New Delhi/Islamabad: India-Pakistan relations tumbled to a new low as Islamabad on Thursday named eight Indian High Commission officials for alleged spying, which India rejected as "baseless and unsubstantiated" and as part of the neighbours's "tit for tat" move after a Pakistani official was caught "red-handed" for spying.
As the Pakistani media flashed the names and photographs of the eight Indian officials in Islamabad, which the Pakistan Foreign Office spokesman Nafees Zakaria confirmed later, in New Delhi, Ministry of External Affairs spokesperson Vikas Swarup said India "protests strongly" against Islamabad's move to publicly name and put up photographs of the officials, four of who are diplomatic passport holders.
"This is against basic norms of diplomatic practice and courtesy," he said.
Rejecting Pakistan's allegations of the men as belonging to Indian intelligence agencies RAW and IB, Swarup said: "We completely reject the baseless and unsubstantiated allegations made by Pakistan against certain officials of the Indian High Commission in Islamabad. The government categorically denies those allegations."
He also said that Mehmood Akhtar, the Pakistan High Commission official who was detained last week for allegedly running a spy network as part of the Inter Services Intelligence, has revealed "sensitive information" about "anti-India activities" being carried out with connivance of Pakistan High Commission officials.
Swarup said it was "regrettable" that Pakistani authorities chose to level these allegations against the Indians after deciding to recall, "on their own", six officials of the Pakistan High Commission.
He said some of them "may have been named" by Akhtar, who was caught "red handed last week while indulging in anti-India activities".
Asked about revelations made by Akhtar, Swarup said he has "revealed to us rather sensitive information about the kind of anti-India activities that were going on in this country with the connivance of officials of the Pakistan High Commission and our security agencies are currently seized of the matter and we will get to the bottom of it".
The spokesperson totally rejected the allegations against the Indian officials by Islamabad.
"The allegations against the Indian officials represent an after-thought and a crude attempt to target these officials for no fault of theirs," he said.
"We regard this as an unfortunate incident. Pakistan is resorting to tit for tat without any real case against these officials, and we hope that such incidents do not recur in the future."
Asked if the eight officials will be brought back, Swarup said the Indian government will take a decision soon "keeping their safety in mind".
"A decision will be taken by government keeping their safety in mind. It is a procedural issue, and a decision will be taken soon," he said.
The spokesperson added that the officials there were working on promoting peace between India and Pakistan.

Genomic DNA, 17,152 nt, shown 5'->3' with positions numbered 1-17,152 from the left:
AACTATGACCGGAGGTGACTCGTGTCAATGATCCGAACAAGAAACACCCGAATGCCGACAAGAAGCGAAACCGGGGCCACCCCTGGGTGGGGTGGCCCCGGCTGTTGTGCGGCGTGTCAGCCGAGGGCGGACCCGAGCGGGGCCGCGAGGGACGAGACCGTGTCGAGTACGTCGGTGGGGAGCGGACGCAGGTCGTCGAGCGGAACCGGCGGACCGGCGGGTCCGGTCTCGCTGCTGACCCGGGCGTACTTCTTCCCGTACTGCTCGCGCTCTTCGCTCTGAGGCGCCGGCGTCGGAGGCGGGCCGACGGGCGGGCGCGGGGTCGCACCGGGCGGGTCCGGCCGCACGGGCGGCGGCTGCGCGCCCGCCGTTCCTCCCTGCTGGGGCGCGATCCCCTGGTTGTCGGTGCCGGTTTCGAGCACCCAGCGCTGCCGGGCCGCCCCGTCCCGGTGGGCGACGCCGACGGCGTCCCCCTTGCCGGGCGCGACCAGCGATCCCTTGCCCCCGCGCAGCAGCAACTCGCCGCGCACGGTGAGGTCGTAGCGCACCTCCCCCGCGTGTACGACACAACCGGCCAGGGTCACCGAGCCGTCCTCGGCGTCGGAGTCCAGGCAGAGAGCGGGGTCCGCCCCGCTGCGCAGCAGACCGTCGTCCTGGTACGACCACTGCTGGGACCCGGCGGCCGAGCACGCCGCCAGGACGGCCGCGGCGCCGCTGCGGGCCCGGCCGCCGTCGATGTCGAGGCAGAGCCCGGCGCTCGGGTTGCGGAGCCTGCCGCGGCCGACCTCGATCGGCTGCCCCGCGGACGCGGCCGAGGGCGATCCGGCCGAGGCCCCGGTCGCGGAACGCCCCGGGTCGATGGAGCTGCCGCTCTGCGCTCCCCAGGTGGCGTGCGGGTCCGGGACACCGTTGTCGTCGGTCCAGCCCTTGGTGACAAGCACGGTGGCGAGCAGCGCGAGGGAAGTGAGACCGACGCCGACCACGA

"We expect the Pakistan government to take all steps to ensure the safety of these officials," Swarup said.
Pakistan said the eight Indian High Commission officials were involved in "coordinating terrorist and subversive activities in Pakistan", a day after six Pakistani officials of the high commission in New Delhi were called back.
Zakaria, in his weekly press briefing, named the Indian officials as Rajesh Kumar Agnihotri, Commerical Counsellor "and RAW station chief", Anurag Singh, First Commercial Secretary, Amardeep Singh Bhatti, Attache Visa, Dharmendra Sodhi, staff member, Vijay Kumar Verma, staff, Madhavan Nanda Kumar, staff, and "suspected IB operatives", Balbir Singh, First Secretary - Press and Information and "IB station chief", Jayabalan Senthil, Assistant Personnel Welfare Officer.
"All these eight officials were involved in espionage, subversion and supporting of terrorist activities," he said.
The FO spokesman also said that the Indian diplomatic staff "also handled Tehreek-e-Taliban Pakistan (TTP) factions".
Last week, Pakistan had declared Indian High Commission official Surjeet Singh persona non grata and given him 48 hours to leave the country. Singh's expulsion followed within hours of Mehboob Akhtar's expulsion.
In March, Pakistan said it had arrested a "serving Indian naval intelligence officer" Kulbhushan Jadhav in Balochistan for allegedly working for RAW. India however said that he was no longer in service.
Swarup termed the support to terror by Pakistan as the root cause of problems between the two nations.
"Root cause of problem between India and Pakistan is Pakistan's support to cross border terrorism and its promotion as an element of state policy.
"It is important for Pakistan to desist from those policies which are failed policies which have led to its diplomatic isolation... Unless that happens relationship between two countries will continue to remain like this," he said.